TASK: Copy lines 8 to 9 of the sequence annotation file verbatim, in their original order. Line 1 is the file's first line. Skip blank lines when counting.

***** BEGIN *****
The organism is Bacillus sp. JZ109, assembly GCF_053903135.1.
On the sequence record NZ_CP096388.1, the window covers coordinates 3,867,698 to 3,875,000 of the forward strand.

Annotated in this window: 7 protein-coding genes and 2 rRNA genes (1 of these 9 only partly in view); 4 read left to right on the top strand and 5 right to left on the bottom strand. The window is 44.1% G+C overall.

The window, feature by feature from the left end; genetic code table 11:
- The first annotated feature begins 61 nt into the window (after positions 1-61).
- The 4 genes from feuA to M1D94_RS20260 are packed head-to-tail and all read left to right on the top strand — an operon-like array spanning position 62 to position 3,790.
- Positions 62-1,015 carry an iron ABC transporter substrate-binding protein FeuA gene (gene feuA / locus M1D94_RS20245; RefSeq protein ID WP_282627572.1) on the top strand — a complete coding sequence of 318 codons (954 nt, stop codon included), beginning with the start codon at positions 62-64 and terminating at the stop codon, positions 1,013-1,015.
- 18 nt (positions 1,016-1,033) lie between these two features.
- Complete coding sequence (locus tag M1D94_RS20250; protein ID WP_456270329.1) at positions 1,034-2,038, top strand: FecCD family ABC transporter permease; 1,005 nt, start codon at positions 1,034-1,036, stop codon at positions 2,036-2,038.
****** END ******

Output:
- 18 nt (positions 1,016-1,033) lie between these two features.
- Complete coding sequence (locus tag M1D94_RS20250; protein ID WP_456270329.1) at positions 1,034-2,038, top strand: FecCD family ABC transporter permease; 1,005 nt, start codon at positions 1,034-1,036, stop codon at positions 2,036-2,038.